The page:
Ranking Doctor Strange Against the MCU

Aren: For someone who is growing increasingly detached from the Marvel Cinematic Universe, I was greatly surprised by Doctor Strange. It’s one of my favourite of all the MCU films, probably only behind one or two of the Captain America films. I think its differentness, as we discussed earlier, is key to my appreciation of it. After thirteen films that increasingly played like blown-up TV episodes, I was glad to watch a genuinely cinematic film with a good, if conventional, story and character arc. What did you think? How does Doctor Strange rank among the other MCU films?

Anders: I would agree. The film takes what might be seen as a second-tier hero and turns in one of the more satisfying debut films in the series. I’d rank it only behind the first two Captain America films and The Avengers myself. And while I’ve been growing tired of the MCU as well, this does give a glimmer of hope that interesting things can still be done with these characters.

Doctor Strange (2016, USA)

Directed by Scott Derrickson; written by Jon Spaihts and Scott Derrickson & C. Robert Cargill; starring Benedict Cumberbatch, Chiwetel Ejiofor, Rachel McAdams, Benedict Wong, Michael Stuhlbarg, Benjamin Bratt, Scott Adkins, with Mads Mikkelsen, and Tilda Swinton.

About Aren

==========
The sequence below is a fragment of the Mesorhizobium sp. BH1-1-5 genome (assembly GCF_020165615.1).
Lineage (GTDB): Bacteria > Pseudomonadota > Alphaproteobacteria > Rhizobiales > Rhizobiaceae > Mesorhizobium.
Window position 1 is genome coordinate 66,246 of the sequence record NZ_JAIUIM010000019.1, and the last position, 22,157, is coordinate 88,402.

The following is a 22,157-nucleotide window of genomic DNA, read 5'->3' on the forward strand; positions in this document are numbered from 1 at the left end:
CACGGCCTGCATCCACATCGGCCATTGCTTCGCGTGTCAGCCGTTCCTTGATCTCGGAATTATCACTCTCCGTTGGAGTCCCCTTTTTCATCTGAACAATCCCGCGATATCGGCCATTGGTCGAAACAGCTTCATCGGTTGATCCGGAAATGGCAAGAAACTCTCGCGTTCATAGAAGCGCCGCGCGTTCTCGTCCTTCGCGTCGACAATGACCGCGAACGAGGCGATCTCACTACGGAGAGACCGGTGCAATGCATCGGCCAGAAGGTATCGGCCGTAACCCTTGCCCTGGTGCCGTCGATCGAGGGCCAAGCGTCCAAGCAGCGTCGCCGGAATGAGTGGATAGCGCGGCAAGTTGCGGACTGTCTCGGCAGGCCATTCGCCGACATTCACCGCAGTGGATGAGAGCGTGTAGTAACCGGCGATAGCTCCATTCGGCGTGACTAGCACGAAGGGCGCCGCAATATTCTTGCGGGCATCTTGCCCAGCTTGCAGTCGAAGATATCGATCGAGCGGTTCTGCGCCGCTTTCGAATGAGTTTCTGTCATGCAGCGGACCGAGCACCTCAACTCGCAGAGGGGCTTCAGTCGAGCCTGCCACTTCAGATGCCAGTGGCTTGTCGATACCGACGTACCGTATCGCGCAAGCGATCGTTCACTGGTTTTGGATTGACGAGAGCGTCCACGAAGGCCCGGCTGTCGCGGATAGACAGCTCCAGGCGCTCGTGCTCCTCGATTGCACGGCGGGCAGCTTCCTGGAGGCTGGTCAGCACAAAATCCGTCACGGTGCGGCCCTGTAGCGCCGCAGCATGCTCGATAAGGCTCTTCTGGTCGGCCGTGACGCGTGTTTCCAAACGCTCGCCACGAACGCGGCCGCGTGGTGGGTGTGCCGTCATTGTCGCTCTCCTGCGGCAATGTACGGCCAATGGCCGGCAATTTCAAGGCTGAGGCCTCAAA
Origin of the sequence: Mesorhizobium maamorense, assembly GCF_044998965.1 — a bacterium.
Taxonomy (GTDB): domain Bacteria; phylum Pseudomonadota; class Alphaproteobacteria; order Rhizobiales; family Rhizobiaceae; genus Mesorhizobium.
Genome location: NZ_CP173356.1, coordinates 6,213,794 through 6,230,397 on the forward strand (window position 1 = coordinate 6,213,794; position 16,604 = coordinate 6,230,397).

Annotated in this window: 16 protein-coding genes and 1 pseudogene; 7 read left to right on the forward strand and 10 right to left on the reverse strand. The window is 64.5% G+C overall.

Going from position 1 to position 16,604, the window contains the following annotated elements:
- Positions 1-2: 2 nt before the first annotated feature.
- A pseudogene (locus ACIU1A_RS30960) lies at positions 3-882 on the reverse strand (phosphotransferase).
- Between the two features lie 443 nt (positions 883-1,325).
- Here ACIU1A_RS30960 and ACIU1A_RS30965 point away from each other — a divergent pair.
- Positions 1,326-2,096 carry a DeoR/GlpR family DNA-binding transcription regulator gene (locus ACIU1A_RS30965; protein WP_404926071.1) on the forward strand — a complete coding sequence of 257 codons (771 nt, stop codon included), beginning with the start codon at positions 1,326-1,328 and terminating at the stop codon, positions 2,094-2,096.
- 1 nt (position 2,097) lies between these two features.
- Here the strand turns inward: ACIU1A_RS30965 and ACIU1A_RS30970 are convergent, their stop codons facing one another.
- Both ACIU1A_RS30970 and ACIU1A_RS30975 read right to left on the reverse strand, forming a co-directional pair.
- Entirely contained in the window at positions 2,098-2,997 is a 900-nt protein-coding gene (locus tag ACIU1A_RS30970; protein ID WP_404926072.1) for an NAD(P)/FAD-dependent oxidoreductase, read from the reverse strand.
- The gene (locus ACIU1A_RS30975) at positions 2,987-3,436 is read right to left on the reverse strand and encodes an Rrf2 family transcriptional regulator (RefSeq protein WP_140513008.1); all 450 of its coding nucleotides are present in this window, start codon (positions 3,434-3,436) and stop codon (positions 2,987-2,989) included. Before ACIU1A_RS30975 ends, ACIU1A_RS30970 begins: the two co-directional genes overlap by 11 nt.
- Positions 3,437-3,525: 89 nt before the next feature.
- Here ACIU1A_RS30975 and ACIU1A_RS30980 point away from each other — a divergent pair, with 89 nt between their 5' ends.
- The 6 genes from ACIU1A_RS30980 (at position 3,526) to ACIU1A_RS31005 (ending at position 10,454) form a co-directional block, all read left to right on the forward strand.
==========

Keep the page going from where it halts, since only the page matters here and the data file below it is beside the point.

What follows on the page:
Aren likes big movies and he likes small movies. He'll sing the praises of the latest Hollywood sci-fi epic while simultaneously lambasting people for not getting into Hong Kong cinema. He detests egotism in film and film criticism, but is a sucker for earnest spectacle. While he tends to skew more modern in his viewing choices, he thinks film looks best in black and white, especially when directed by Akira Kurosawa. His favourite genres are science fiction and animation, but he'll watch anything so long as it's interesting. He's a prairie boy, born and raised. When he's not writing about movies, he's making them. You can watch his 2013 sci-fi short QUANTOM here: http://vimeo.com/66512643. His email is arenbergstrom@gmail.com. His favourite movies are 2001: A SPACE ODYSSEY (1968), BEN-HUR (1959), BLUE VELVET (1986), THE LORD OF THE RINGS: THE FELLOWSHIP OF THE RING (2001), MINORITY REPORT (2002), PSYCHO (1960), RAIDERS OF THE LOST ARK (1981), SEVEN SAMURAI (1954), SPIRITED AWAY (2001), and STAR WARS: EPISODE VI - RETURN OF THE JEDI (1983). His favourite directors are Hayao Miyazaki, Akira Kurosawa, Steven Spielberg, George Lucas, Martin Scorsese, David Lynch, James Cameron, David Cronenberg, Krzysztof Kieslowski, Terrence Malick, Christopher Nolan, David Fincher, and Johnnie To.